From Struggling Writer to Solid Writer and Beyond

As an English teacher, I have a strategy that usually works for struggling and reluctant writers. If they claim to not be able to write something, I ask them to tell me the story or response to address the prompt. Then, after they tell me a sentence or two, I repeat it back to a student and tell him to write it down. Kid says,

Messy Subjects and Verbs

This morning, as I worked with my kids at school, I realized just how often subjects and verbs get complicated and mismatched. This happens most frequently when you have more than one noun in the subject in the sentence. Consider the following: One of the boys jump over the fence. One of the boys jumps over the fence. Which one is correct? Let’s dissect them

Idiotic Idioms

While we all love a good colloquialism, there is most certainly too much of a good thing at times. Idioms, or those charming expressions that don’t make any sense to anyone outside of your area, can be overused. We’ve done a bit on the more offensive and odd slang in the (American) English language, but there are plenty of more polite, if occasionally idiotic, expressions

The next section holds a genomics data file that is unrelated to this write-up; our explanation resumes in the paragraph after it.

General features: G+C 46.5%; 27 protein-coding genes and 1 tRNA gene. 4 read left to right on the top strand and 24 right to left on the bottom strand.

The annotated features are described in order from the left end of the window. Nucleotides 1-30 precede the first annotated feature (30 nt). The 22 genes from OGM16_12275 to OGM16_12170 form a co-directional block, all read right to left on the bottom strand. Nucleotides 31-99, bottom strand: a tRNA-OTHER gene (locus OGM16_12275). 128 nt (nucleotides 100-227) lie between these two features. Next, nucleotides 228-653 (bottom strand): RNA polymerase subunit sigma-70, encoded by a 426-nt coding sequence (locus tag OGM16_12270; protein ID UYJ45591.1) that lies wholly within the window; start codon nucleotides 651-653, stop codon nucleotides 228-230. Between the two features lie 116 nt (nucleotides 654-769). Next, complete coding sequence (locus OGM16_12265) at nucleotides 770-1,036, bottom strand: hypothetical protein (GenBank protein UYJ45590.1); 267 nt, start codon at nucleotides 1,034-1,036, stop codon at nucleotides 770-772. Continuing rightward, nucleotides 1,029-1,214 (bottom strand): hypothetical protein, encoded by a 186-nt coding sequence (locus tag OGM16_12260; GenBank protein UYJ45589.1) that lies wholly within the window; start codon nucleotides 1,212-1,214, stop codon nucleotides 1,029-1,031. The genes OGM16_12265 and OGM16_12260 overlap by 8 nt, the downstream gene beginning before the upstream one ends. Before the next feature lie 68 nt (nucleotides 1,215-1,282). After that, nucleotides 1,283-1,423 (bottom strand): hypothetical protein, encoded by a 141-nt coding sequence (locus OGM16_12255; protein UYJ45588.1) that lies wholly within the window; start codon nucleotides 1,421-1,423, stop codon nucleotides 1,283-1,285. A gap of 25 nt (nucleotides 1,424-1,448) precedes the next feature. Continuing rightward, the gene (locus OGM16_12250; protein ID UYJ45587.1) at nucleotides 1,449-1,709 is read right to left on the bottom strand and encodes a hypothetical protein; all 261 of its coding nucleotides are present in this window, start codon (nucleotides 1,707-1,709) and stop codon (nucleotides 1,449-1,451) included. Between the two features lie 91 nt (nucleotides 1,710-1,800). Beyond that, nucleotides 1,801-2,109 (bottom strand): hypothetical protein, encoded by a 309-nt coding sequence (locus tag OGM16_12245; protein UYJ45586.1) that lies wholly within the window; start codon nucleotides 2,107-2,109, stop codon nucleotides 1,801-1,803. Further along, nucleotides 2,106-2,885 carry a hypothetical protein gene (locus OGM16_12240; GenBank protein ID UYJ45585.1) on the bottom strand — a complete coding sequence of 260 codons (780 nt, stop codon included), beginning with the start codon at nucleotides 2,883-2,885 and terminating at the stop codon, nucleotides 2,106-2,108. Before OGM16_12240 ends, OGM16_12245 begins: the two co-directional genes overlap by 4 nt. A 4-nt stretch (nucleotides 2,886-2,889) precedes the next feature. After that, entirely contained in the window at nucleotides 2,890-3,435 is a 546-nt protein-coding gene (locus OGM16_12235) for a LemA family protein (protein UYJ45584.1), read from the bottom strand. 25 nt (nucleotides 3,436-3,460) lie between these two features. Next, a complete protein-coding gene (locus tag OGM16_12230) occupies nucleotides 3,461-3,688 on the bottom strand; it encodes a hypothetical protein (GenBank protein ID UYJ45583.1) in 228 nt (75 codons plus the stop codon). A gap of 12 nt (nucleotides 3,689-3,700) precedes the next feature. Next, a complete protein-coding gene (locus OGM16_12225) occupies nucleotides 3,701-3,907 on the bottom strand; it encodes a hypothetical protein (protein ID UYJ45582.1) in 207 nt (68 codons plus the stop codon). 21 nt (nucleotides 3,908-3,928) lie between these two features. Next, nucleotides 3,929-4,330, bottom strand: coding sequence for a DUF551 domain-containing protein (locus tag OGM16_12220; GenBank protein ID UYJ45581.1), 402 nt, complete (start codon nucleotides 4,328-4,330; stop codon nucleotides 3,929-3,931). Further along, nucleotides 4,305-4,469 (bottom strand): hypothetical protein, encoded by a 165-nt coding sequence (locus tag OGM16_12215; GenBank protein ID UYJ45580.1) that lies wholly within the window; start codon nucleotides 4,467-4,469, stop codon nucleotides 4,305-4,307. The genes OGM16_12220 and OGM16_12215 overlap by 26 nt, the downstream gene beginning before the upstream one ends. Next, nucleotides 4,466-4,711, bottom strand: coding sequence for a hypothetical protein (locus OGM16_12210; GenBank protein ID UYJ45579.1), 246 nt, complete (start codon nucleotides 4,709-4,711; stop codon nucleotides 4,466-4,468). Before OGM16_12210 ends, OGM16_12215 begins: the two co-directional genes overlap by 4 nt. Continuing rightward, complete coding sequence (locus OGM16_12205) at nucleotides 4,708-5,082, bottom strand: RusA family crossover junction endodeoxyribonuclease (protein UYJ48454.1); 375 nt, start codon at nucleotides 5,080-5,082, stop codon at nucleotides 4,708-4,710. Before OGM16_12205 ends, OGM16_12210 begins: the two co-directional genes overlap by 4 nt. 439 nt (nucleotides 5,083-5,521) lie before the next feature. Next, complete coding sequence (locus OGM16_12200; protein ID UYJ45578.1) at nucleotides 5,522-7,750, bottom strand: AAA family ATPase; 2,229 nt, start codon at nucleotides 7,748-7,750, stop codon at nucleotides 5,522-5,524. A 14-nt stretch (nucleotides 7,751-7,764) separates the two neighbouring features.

Yay! It’s Yeah and Yea!

This is driving me crazy. I just got an email with the subject, “Yeah a Birthday Baby is Born”. I’m not sure the sender (who is not known for her grammatical prowess) meant to sound as sarcastic as the teenagers we teach, but to someone who knows the difference between “yeah”, “yea” and “yay”, she did. And just what is the difference? If you don’t

Organization in Writing: A Lost Art

Remember the days of the five-paragraph essay? We started in elementary school learning about topic sentences and then main ideas. We threw in some supporting details, restated that topic statement and rounded that paper out. It was clean, it was simple, and yet it is fast becoming a relic we need to bring back! When you’re learning to write in a different language or looking

Help! I Is Missing Again!

At lunch the other day, a group of English teachers were laughing about some of the things we find funny in student papers. Note that we weren’t laughing at students, but at how often we see the same mistakes, and one of the funniest is that we often have no idea who is writing a paper. I fully understand why this would only be funny